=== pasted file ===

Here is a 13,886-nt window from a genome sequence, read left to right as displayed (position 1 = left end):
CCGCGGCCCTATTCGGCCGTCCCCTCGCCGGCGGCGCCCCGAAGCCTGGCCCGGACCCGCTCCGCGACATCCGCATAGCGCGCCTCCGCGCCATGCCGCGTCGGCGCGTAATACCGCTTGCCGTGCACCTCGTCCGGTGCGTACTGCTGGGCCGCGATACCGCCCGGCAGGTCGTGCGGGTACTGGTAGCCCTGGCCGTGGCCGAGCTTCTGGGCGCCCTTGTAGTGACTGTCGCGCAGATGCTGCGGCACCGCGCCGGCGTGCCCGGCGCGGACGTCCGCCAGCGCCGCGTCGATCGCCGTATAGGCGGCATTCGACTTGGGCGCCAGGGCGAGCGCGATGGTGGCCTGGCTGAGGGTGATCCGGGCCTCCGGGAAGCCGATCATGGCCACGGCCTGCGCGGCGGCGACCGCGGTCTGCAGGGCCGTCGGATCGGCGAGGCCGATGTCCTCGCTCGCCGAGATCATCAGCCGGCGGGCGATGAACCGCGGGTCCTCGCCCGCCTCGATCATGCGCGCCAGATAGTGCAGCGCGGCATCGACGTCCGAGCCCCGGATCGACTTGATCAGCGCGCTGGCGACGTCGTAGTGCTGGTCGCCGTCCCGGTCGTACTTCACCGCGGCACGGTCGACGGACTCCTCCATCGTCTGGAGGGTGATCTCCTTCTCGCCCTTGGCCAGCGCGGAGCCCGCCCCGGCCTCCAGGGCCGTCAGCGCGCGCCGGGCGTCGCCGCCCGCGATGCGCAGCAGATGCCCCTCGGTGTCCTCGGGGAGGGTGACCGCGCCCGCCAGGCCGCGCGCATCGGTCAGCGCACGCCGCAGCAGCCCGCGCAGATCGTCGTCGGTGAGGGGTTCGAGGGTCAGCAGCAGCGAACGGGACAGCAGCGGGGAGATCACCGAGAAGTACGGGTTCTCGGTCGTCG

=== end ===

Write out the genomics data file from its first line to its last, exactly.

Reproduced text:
Here is a 13,886-nt window from a genome sequence, read left to right as displayed (position 1 = left end):
CCGCGGCCCTATTCGGCCGTCCCCTCGCCGGCGGCGCCCCGAAGCCTGGCCCGGACCCGCTCCGCGACATCCGCATAGCGCGCCTCCGCGCCATGCCGCGTCGGCGCGTAATACCGCTTGCCGTGCACCTCGTCCGGTGCGTACTGCTGGGCCGCGATACCGCCCGGCAGGTCGTGCGGGTACTGGTAGCCCTGGCCGTGGCCGAGCTTCTGGGCGCCCTTGTAGTGACTGTCGCGCAGATGCTGCGGCACCGCGCCGGCGTGCCCGGCGCGGACGTCCGCCAGCGCCGCGTCGATCGCCGTATAGGCGGCATTCGACTTGGGCGCCAGGGCGAGCGCGATGGTGGCCTGGCTGAGGGTGATCCGGGCCTCCGGGAAGCCGATCATGGCCACGGCCTGCGCGGCGGCGACCGCGGTCTGCAGGGCCGTCGGATCGGCGAGGCCGATGTCCTCGCTCGCCGAGATCATCAGCCGGCGGGCGATGAACCGCGGGTCCTCGCCCGCCTCGATCATGCGCGCCAGATAGTGCAGCGCGGCATCGACGTCCGAGCCCCGGATCGACTTGATCAGCGCGCTGGCGACGTCGTAGTGCTGGTCGCCGTCCCGGTCGTACTTCACCGCGGCACGGTCGACGGACTCCTCCATCGTCTGGAGGGTGATCTCCTTCTCGCCCTTGGCCAGCGCGGAGCCCGCCCCGGCCTCCAGGGCCGTCAGCGCGCGCCGGGCGTCGCCGCCCGCGATGCGCAGCAGATGCCCCTCGGTGTCCTCGGGGAGGGTGACCGCGCCCGCCAGGCCGCGCGCATCGGTCAGCGCACGCCGCAGCAGCCCGCGCAGATCGTCGTCGGTGAGGGGTTCGAGGGTCAGCAGCAGCGAACGGGACAGCAGCGGGGAGATCACCGAGAAGTACGGGTTCTCGGTCGTCG